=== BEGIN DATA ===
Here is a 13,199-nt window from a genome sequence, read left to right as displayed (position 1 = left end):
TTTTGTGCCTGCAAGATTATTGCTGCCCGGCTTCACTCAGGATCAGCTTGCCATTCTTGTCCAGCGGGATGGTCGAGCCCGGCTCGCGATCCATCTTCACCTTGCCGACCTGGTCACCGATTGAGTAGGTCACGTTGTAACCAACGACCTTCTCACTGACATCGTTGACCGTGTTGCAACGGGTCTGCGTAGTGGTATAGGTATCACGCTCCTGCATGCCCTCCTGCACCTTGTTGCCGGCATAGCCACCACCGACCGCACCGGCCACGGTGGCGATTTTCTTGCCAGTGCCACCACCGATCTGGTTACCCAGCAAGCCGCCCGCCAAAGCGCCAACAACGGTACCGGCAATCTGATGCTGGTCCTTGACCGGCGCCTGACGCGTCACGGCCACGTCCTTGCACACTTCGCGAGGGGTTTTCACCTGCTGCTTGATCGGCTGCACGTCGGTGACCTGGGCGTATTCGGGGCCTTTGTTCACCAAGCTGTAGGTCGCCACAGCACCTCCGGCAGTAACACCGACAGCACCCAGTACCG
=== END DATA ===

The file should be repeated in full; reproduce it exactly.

Here is a 13,199-nt window from a genome sequence, read left to right as displayed (position 1 = left end):
TTTTGTGCCTGCAAGATTATTGCTGCCCGGCTTCACTCAGGATCAGCTTGCCATTCTTGTCCAGCGGGATGGTCGAGCCCGGCTCGCGATCCATCTTCACCTTGCCGACCTGGTCACCGATTGAGTAGGTCACGTTGTAACCAACGACCTTCTCACTGACATCGTTGACCGTGTTGCAACGGGTCTGCGTAGTGGTATAGGTATCACGCTCCTGCATGCCCTCCTGCACCTTGTTGCCGGCATAGCCACCACCGACCGCACCGGCCACGGTGGCGATTTTCTTGCCAGTGCCACCACCGATCTGGTTACCCAGCAAGCCGCCCGCCAAAGCGCCAACAACGGTACCGGCAATCTGATGCTGGTCCTTGACCGGCGCCTGACGCGTCACGGCCACGTCCTTGCACACTTCGCGAGGGGTTTTCACCTGCTGCTTGATCGGCTGCACGTCGGTGACCTGGGCGTATTCGGGGCCTTTGTTCACCAAGCTGTAGGTCGCCACAGCACCTCCGGCAGTAACACCGACAGCACCCAGTACCG